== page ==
BVJU01 Admiralty Island – Pack Creek Bear Viewing Day Tour from Juneau

Print

The Pack Creek Bear Sanctuary on Admiralty Island is one of Alaska’s most accessible, and yet most wild, bear viewing areas. After the scenic flight from Juneau, we walk on the same ground as the bears. Human visitation is limited, allowing us to enjoy a wilderness bear viewing experience.

Pack Creek Bear Viewing Area on Admiralty Island has attracted bear viewers for decades. It’s often said that Admiralty, at 100 miles long and with nearly 700 miles of coastline, has the densest concentration of brown bears and bald eagles in the world. The true name of the island is Kootznoowoo, which in Tlingit means “fortress of the bears.” The observatory is surrounded by 95 square miles closed to bear hunting and offers a safe window into the lives of brown bears.

Booking Request Inquire A Trip

Description

Each tour begins at the Juneau airport for outfitting and orientation. You will be met by your trip leader, an experienced wilderness guide and naturalist. We travel by floatplane for the scenic 30-minute flight to Admiralty or Chichagof Island. You’ll get to see Alaska from a new perspective as we leave Juneau behind and fly into the wilderness.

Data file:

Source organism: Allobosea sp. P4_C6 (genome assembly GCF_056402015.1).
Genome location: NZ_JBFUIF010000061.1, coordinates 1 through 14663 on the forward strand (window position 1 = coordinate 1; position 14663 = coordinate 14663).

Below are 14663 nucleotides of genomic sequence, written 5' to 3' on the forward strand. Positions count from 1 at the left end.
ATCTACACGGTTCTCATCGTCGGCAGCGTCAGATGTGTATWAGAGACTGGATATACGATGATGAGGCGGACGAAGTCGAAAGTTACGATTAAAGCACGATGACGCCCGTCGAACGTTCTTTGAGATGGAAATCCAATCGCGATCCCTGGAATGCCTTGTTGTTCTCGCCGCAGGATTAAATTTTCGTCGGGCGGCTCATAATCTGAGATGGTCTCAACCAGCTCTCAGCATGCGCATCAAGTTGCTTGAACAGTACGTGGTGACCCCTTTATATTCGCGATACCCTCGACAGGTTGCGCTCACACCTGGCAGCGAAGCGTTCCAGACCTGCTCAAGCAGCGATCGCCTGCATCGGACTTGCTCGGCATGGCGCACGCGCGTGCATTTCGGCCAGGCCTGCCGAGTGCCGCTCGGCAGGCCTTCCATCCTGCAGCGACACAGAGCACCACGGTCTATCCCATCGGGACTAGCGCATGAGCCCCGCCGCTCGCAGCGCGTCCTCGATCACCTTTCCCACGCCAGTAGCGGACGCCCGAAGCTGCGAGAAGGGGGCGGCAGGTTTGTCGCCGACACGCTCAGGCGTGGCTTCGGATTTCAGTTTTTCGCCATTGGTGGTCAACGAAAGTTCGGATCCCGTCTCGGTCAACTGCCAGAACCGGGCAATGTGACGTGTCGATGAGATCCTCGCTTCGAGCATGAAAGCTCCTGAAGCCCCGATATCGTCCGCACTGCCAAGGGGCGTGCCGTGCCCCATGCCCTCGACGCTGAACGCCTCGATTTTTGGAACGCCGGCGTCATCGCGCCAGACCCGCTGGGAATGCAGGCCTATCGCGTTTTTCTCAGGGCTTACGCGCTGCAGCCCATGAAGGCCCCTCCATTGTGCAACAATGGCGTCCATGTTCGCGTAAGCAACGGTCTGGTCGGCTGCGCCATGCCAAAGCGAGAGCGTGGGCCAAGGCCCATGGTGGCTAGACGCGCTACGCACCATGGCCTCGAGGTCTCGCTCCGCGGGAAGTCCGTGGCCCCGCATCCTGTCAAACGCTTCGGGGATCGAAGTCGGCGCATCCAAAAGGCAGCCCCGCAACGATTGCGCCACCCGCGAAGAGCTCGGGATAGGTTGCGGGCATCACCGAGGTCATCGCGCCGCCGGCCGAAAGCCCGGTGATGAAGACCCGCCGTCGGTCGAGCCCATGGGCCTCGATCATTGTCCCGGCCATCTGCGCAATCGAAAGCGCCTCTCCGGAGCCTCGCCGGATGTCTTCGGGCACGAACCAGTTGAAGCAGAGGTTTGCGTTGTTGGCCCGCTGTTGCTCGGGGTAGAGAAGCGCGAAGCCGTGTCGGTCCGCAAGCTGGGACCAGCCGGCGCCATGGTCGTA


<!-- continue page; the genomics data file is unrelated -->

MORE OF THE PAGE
We will walk several hundred yards along the shore to the best viewing areas to see bears foraging or chasing salmon. The bears we see are coastal brown bears (Ursus arctos). They are the same species as the grizzly bear, though in coastal areas these bears grow much larger due to the abundance of wild salmon and other food.

If conditions at Pack Creek are right, your guide may suggest a two-mile hike through the forest to the upper creek. When we’re viewing bears, we often sit on a log or the ground to keep a low profile. Lunch is always eaten onshore near the plane drop-off beach and all food must be stored by the guide. Bathroom breaks are outside and your guide carries all needed supplies.

At the end of the tour, your pilot and plane will return for the flight back to Juneau.

Starting in the spring, brown bears come to the meadows to feed and also to pursue mates. This makes it one of the best places to see bears during May and early June. While some Pack Creek bears head into the nearby mountains in mid-June, following fresh green vegetation, some stick around. By the end of June, bears are congregating at the creek, waiting for the first pacific salmon to arrive. From July through early-September, bears can be seen feeding on salmon. This is the place to see brown bears in Southeast Alaska.